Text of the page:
Wednesday, July 20, 2005
Court of Appeal Panel Rejects Claims Against UWLA By Law Student Who Flunked Out of School
By a MetNews Staff Writer
An action by a former student at University of West Los Angeles School of Law, who claimed that the school caused her emotional distress and violated her rights by failing to accommodate her psychological disability, has been rejected by this district’s Court of Appeal.
Div. Seven, in an unpublished opinion Monday by Justice Earl Johnson Jr., said Joan Marie Howell—who represented herself in the trial and appellate courts—failed to show that the school violated the law when it terminated her student status for failing to meet required grade levels.
Howell enrolled at UWLA for the Fall 1999 semester and had academic problems from the beginning. She received a low score on a diagnostic exam given during the first semester and was required to enroll in an academic intervention program, which school records show she rarely intended.
At the end of the first semester, she was notified she had flunked out after receiving a C, two grades of C-, and a D+ in her four classes, for a cumulative grade point average of 1.68. The action was taken under a school policy that requires that a first semester student have a GPA of at least 1.85 in order to continue at the school.
Howell petitioned for a waiver, asking that she be allowed to repeat two of the courses, take a reduced academic load in the second semester, and be given special accommodations under the Americans With Disabilities Act. She explained that she now realized it had been “a mistake” not to notify the school when she enrolled that she had a “mental and physical break down” sometime prior to applying to the school.
She explained during the semester, she had suffered an abscessed tooth, which she believed to be a result of stress, followed by a “toxic reaction” to medication. The reaction caused her to discontinue the medication, she explained, as a result of which she “often found it hard to focus” on her studies “and should have requested an incomplete.”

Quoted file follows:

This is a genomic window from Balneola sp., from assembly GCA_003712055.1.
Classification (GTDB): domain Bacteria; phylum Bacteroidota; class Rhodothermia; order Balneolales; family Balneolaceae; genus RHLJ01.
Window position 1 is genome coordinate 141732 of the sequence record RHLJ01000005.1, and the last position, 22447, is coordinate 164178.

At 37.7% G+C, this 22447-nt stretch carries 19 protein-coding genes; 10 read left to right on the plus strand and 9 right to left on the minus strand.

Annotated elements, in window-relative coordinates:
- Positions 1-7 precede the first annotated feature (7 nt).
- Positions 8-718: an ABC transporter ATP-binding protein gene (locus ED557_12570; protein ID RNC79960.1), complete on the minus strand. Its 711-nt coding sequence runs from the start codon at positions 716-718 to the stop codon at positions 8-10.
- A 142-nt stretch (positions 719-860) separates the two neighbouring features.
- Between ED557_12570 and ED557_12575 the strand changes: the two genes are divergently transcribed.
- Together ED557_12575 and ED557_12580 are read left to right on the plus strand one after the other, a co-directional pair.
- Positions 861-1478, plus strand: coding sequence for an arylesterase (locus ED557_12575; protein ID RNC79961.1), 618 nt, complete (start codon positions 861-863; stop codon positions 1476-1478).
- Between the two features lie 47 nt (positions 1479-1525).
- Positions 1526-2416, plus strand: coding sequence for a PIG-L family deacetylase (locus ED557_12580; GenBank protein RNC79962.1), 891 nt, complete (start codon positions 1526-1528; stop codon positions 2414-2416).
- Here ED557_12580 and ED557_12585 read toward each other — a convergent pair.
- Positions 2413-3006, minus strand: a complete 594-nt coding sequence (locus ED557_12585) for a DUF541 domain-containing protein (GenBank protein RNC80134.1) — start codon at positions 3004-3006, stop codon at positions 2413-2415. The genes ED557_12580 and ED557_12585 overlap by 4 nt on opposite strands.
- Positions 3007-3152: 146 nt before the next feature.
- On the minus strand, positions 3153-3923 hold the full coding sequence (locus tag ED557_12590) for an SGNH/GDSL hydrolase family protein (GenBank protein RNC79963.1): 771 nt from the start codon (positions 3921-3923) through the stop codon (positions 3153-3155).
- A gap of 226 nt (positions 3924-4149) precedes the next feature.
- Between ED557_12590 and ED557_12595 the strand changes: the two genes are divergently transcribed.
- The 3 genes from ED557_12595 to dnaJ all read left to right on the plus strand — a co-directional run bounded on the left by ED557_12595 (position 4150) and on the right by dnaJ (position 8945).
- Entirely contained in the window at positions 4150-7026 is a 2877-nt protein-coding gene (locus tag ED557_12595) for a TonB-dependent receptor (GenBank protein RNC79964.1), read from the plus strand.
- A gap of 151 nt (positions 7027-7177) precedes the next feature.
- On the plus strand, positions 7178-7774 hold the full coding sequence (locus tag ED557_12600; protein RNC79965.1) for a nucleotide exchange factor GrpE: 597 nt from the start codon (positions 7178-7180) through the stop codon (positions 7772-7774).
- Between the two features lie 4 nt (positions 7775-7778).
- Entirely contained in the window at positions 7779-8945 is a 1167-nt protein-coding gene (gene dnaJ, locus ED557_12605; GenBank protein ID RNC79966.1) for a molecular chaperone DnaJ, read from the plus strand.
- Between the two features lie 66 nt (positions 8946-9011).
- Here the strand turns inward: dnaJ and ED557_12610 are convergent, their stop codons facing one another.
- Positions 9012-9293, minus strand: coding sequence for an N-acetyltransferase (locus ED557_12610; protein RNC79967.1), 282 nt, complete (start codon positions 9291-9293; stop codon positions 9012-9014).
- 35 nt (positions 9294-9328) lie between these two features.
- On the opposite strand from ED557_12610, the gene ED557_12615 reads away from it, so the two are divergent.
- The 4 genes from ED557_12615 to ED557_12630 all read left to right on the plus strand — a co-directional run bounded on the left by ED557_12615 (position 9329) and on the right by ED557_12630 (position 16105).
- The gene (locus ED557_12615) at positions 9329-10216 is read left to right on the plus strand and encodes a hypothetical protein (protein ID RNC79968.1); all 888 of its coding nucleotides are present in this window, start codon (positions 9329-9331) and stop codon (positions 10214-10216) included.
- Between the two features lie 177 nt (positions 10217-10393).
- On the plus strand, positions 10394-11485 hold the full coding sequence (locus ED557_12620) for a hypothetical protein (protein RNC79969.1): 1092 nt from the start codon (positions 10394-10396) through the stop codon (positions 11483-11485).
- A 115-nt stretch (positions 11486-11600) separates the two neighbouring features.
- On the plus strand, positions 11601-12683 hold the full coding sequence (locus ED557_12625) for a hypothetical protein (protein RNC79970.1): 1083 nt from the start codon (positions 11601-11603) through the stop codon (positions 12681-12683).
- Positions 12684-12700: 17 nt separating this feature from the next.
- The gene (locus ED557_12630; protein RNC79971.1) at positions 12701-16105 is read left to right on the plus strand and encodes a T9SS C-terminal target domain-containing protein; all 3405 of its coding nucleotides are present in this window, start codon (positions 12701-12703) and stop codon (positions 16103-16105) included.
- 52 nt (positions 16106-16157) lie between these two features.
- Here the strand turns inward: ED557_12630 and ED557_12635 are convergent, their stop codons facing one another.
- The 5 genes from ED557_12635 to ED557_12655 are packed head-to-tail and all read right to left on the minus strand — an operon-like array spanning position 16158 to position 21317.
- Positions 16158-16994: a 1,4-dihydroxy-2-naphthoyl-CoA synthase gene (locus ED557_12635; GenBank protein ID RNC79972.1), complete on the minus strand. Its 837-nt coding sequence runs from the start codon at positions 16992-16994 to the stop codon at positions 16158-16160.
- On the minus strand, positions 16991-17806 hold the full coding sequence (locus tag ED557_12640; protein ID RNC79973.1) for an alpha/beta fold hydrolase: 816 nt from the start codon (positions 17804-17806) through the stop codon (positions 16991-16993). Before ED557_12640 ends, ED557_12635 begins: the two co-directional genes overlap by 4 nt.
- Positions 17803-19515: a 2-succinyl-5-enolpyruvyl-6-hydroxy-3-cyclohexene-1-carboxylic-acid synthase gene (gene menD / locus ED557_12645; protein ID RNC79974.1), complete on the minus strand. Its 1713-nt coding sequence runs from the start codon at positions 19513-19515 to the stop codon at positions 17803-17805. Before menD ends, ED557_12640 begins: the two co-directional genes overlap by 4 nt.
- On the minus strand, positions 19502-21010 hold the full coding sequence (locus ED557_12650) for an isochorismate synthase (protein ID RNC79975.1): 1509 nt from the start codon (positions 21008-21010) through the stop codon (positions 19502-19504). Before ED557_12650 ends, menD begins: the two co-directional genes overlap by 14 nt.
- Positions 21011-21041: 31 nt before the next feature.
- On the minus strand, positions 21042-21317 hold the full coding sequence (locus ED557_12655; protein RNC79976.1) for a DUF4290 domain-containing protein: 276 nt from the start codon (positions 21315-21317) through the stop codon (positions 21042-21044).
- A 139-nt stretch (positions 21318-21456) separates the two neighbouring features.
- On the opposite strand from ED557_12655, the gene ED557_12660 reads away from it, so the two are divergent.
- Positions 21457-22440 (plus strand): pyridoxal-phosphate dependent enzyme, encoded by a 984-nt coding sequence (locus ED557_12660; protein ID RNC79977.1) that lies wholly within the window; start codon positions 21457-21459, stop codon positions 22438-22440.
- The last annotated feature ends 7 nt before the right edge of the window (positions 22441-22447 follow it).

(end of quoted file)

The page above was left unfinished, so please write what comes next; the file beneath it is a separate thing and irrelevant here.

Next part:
The school denied her petition, and she sued in January 2003, pleading claims for negligent and intentional infliction of emotional distress, misrepresentation, and breach of contract. Among the damages she suffered, she alleged, was the loss of state vocational rehabilitation funds that were helping finance her education.
Los Angeles Superior Court Judge Gerald Rosenberg granted the school’s motion for summary judgment. He ruled that the school did not breach any contract with Howell by terminating her enrollment in accordance with established policy, that there was no breach of duty or outrageous conduct that would support an emotional distress claim, and that Howell’s request for disability accommodation was untimely.
Johnson, writing for the Court of Appeal, said the trial judge was correct.
It was unclear from Howell’s filings, the justice explained, what contract she was referring to in her complaint. But Howell’s own papers, Johnson noted, acknowledged receipt of a student handbook in November 1999 that stated the requirement of a 1.85 GPA.
Pointing out that this was prior to the date that Howell allegedly suffered the abscessed tooth, the justice reasoned:
“Being apprised of the new dismissal policy — if it in fact was new — Howell had an opportunity to request an incomplete in her classes or some other type of accommodation. Howell made no such request. Instead, she took her exams.”
Johnson cited the deferential review that California courts traditionally give to universities with respect to enforcement of their academic policies, so long as the school acts consistently and in good faith.
The jurist wrote:
“UWLA dismissed Howell because she failed to achieve the minimum required GPA at the end of her first semester of law school — a policy stated in the student information handbook Howell received. The dismissal was based solely on Howell’s academic performance. There is no evidence in the record of bad faith or ill will. UWLA’s decision to dismiss Howell was not arbitrary and capricious. At her deposition, Howell admitted more than 12 of her fellow first-year students were dismissed for the same reason. Associate Dean Cervi confirmed the number of students similarly dismissed was 14. UWLA had the right to change its academic policies at any time. There is no evidence in the record indicating UWLA instituted this particular policy specifically so it could dismiss Howell and Howell alone.”
The school was represented on appeal by Peter L. Garchie and George Soares of Lewis Brisbois Bisgaard & Smith.
Copyright 2005, Metropolitan News Company